Format

Send to

Choose Destination
Radiology. 2016 May;279(2):420-31. doi: 10.1148/radiol.2015150263. Epub 2015 Nov 24.

Diagnosis of Small-Bowel Diseases: Prospective Comparison of Multi-Detector Row CT Enterography with MR Enterography.

Author information

1
From the Department of Radiology (G.M., E.C., E.P., F.L., R.M., G.G.), Department of Internal Medicine and Medical Specialities (M.D.T.), and Department of General and Special Surgery (M.G.B.), Umberto I Hospital Sapienza University, Viale del Policlinico 155, 00161 Rome, Italy.

Abstract

PURPOSE:

To prospectively compare the accuracies of computed tomographic (CT) enterography and magnetic resonance (MR) enterography for the detection and characterization of small-bowel diseases.

MATERIALS AND METHODS:

The institutional review board approved the study protocol, and informed consent was obtained from all participants. From June 2009 to July 2013, 150 consecutive patients (81 men and 69 women; mean age, 38.8 years; range, 18-74 years), who were suspected of having a small-bowel disease on the basis of clinical findings and whose previous upper and lower gastrointestinal endoscopy findings were normal, underwent CT and MR enterography. Two independent readers reviewed CT and MR enterographic images for the presence of small-bowel diseases, for differentiating between inflammatory and noninflammatory diseases, and for extraenteric complications. The histopathologic findings of surgical (n = 23) and endoscopic (n = 32) biopsy specimens were used as the reference standard; the results of video-capsule endoscopy (n = 36) and clinical follow-up (n = 59) were used only to confirm the absence of small-bowel disease.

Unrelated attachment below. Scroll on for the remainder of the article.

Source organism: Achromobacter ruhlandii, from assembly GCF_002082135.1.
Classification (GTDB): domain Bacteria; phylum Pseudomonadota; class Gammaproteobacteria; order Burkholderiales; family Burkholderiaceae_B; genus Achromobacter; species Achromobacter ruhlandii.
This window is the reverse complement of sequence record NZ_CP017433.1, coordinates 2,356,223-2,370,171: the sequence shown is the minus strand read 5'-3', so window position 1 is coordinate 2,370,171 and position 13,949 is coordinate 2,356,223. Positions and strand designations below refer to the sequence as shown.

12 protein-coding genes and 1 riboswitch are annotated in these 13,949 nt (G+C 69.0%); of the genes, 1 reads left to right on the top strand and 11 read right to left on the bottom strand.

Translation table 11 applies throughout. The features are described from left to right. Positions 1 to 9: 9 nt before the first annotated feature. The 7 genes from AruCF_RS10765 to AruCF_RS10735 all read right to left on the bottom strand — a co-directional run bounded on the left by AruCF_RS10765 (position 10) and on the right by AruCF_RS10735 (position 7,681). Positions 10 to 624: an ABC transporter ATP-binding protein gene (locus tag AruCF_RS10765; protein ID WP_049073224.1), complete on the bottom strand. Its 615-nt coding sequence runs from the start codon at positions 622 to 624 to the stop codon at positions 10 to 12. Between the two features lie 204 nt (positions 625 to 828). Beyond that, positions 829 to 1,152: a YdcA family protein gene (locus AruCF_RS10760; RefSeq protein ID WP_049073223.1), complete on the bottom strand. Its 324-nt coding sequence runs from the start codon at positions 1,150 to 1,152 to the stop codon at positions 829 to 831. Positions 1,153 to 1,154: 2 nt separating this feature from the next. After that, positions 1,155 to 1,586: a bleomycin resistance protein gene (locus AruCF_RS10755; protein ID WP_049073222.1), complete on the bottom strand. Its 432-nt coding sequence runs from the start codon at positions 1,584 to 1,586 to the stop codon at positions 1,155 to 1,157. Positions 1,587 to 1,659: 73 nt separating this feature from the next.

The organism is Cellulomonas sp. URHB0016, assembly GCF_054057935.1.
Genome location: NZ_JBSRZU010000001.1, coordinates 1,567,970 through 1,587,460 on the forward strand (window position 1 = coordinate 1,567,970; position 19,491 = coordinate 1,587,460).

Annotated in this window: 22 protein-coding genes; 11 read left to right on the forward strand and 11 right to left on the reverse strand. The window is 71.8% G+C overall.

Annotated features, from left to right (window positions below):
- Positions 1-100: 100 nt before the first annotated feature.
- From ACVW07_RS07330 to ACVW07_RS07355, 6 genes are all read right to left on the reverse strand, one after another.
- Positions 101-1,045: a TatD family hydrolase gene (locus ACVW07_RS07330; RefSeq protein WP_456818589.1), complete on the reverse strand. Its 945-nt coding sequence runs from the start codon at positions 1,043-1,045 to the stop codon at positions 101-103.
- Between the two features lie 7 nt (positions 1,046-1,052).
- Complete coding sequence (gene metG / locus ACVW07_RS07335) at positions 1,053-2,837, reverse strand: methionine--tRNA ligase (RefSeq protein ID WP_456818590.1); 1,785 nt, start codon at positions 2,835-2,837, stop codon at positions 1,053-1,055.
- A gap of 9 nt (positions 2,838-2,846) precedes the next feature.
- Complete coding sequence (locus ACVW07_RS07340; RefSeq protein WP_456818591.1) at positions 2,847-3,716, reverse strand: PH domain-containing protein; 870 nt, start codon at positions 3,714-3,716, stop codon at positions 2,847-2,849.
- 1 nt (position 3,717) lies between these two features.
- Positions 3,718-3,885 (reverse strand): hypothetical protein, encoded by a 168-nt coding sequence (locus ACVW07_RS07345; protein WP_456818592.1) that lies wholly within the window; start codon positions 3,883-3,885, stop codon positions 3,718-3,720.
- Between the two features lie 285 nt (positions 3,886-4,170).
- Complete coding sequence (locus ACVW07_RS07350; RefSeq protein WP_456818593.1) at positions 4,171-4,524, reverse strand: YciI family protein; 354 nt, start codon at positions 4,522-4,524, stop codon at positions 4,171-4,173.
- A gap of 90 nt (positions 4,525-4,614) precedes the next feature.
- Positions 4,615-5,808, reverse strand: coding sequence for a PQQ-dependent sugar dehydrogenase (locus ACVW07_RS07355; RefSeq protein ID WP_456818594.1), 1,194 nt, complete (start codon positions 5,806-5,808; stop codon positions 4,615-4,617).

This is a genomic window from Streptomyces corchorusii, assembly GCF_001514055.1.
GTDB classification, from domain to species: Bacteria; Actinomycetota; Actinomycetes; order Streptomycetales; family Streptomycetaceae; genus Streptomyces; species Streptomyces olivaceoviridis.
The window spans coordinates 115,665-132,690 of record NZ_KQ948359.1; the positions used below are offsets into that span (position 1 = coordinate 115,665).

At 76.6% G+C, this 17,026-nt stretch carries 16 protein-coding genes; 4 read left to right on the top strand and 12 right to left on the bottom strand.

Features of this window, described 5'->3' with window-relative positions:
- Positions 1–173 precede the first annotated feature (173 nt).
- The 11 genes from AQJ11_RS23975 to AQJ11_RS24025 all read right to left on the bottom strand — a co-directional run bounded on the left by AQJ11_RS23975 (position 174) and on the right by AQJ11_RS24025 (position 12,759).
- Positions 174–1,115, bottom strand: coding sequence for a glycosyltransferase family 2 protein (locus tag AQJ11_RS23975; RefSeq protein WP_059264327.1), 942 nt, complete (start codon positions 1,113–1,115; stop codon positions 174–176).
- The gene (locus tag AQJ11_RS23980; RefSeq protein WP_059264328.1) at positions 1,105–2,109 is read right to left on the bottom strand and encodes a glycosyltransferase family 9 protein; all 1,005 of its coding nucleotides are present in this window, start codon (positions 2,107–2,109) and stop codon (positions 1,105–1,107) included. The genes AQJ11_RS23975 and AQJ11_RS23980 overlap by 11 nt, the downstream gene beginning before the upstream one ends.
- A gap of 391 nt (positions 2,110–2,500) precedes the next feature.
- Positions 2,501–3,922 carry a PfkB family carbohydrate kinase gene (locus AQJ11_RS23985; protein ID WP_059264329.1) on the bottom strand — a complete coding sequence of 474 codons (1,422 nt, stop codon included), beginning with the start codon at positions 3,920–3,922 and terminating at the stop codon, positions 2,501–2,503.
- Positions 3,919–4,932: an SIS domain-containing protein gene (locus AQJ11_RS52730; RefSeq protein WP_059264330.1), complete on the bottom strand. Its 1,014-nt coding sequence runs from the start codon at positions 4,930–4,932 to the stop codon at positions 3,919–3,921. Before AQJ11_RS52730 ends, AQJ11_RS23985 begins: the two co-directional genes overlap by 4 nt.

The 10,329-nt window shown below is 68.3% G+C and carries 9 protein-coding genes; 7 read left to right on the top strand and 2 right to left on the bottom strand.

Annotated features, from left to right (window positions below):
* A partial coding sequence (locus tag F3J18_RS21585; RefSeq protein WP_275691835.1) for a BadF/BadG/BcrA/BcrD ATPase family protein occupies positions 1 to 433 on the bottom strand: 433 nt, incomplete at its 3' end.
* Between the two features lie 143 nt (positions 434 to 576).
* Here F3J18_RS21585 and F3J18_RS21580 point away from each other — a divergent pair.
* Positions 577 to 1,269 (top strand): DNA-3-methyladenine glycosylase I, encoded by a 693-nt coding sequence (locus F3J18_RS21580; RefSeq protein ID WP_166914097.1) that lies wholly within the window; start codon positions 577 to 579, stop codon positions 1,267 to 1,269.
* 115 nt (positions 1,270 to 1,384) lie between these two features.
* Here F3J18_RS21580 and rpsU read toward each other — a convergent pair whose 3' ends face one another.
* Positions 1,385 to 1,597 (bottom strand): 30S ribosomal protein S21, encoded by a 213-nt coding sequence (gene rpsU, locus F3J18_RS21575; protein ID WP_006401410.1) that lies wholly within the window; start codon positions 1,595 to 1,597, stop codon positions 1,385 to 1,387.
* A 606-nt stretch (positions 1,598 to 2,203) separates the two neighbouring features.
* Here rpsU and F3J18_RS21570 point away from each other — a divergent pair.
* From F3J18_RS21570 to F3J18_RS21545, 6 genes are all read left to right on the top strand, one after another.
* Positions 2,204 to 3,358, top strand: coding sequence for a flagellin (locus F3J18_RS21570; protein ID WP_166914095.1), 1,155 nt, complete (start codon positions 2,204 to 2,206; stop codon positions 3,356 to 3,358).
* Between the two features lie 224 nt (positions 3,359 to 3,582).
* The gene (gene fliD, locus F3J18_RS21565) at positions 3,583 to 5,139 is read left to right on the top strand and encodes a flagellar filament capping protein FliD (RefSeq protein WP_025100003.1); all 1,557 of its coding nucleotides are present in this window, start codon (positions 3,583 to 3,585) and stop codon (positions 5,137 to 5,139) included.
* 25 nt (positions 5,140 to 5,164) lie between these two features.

RESULTS:

MR and CT enterography were successfully performed in all 150 patients. Overall sensitivity, specificity, and accuracy, respectively, in identifying patients with small-bowel lesions were 75.9% (41 of 54), 94.8% (91 of 96), and 88.0% (132 of 150) for CT enterography and 92.6% (50 of 54), 99.0% (95 of 96), and 96.7% (145 of 150) for MR enterography. The sensitivity of MR enterography was significantly higher than that of CT enterography for the detection of both overall small-bowel diseases (P = .0159) and neoplastic diseases (P = .0412) but not for the detection of inflammatory diseases (P > .99) or noninflammatory and nonneoplastic diseases (P = .6171).

CONCLUSION:

MR enterography is more accurate than CT enterography in the detection of small-bowel diseases; MR enterography was more accurate in detecting neoplastic diseases in particular.

PMID:
26599801
DOI:
10.1148/radiol.2015150263
[Indexed for MEDLINE]

Supplemental Content

Full text links

Icon for Atypon
Loading ...
Support Center